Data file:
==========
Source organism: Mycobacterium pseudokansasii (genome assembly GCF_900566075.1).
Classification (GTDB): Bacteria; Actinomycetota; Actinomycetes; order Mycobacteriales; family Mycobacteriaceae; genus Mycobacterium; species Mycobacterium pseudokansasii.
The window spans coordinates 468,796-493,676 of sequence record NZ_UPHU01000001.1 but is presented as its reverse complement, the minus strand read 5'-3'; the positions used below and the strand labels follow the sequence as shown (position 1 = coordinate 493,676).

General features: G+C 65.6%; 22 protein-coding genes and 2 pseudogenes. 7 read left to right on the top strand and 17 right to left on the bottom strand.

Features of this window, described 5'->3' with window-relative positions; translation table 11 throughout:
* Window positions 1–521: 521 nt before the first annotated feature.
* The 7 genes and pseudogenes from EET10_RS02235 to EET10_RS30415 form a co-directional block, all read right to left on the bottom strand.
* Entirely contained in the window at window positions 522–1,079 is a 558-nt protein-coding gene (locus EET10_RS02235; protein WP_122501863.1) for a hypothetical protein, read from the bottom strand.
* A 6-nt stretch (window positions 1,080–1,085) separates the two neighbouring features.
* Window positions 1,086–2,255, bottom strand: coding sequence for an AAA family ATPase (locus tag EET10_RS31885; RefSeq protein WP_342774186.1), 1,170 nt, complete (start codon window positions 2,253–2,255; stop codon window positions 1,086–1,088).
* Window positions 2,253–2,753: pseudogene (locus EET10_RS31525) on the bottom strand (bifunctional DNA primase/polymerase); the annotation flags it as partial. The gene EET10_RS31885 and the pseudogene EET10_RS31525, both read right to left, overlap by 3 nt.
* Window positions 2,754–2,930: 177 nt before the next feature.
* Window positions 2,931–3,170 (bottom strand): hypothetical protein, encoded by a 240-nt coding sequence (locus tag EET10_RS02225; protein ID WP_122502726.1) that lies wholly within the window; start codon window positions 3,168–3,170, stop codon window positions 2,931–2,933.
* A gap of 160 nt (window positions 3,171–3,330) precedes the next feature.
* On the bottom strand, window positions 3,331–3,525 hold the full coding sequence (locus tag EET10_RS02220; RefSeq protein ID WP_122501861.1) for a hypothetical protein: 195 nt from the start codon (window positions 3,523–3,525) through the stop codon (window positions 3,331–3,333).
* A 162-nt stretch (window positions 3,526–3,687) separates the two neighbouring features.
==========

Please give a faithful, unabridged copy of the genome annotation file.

Source organism: Mycobacterium pseudokansasii (genome assembly GCF_900566075.1).
Classification (GTDB): Bacteria; Actinomycetota; Actinomycetes; order Mycobacteriales; family Mycobacteriaceae; genus Mycobacterium; species Mycobacterium pseudokansasii.
The window spans coordinates 468,796-493,676 of sequence record NZ_UPHU01000001.1 but is presented as its reverse complement, the minus strand read 5'-3'; the positions used below and the strand labels follow the sequence as shown (position 1 = coordinate 493,676).

General features: G+C 65.6%; 22 protein-coding genes and 2 pseudogenes. 7 read left to right on the top strand and 17 right to left on the bottom strand.

Features of this window, described 5'->3' with window-relative positions; translation table 11 throughout:
* Window positions 1–521: 521 nt before the first annotated feature.
* The 7 genes and pseudogenes from EET10_RS02235 to EET10_RS30415 form a co-directional block, all read right to left on the bottom strand.
* Entirely contained in the window at window positions 522–1,079 is a 558-nt protein-coding gene (locus EET10_RS02235; protein WP_122501863.1) for a hypothetical protein, read from the bottom strand.
* A 6-nt stretch (window positions 1,080–1,085) separates the two neighbouring features.
* Window positions 1,086–2,255, bottom strand: coding sequence for an AAA family ATPase (locus tag EET10_RS31885; RefSeq protein WP_342774186.1), 1,170 nt, complete (start codon window positions 2,253–2,255; stop codon window positions 1,086–1,088).
* Window positions 2,253–2,753: pseudogene (locus EET10_RS31525) on the bottom strand (bifunctional DNA primase/polymerase); the annotation flags it as partial. The gene EET10_RS31885 and the pseudogene EET10_RS31525, both read right to left, overlap by 3 nt.
* Window positions 2,754–2,930: 177 nt before the next feature.
* Window positions 2,931–3,170 (bottom strand): hypothetical protein, encoded by a 240-nt coding sequence (locus tag EET10_RS02225; protein ID WP_122502726.1) that lies wholly within the window; start codon window positions 3,168–3,170, stop codon window positions 2,931–2,933.
* A gap of 160 nt (window positions 3,171–3,330) precedes the next feature.
* On the bottom strand, window positions 3,331–3,525 hold the full coding sequence (locus tag EET10_RS02220; RefSeq protein ID WP_122501861.1) for a hypothetical protein: 195 nt from the start codon (window positions 3,523–3,525) through the stop codon (window positions 3,331–3,333).
* A 162-nt stretch (window positions 3,526–3,687) separates the two neighbouring features.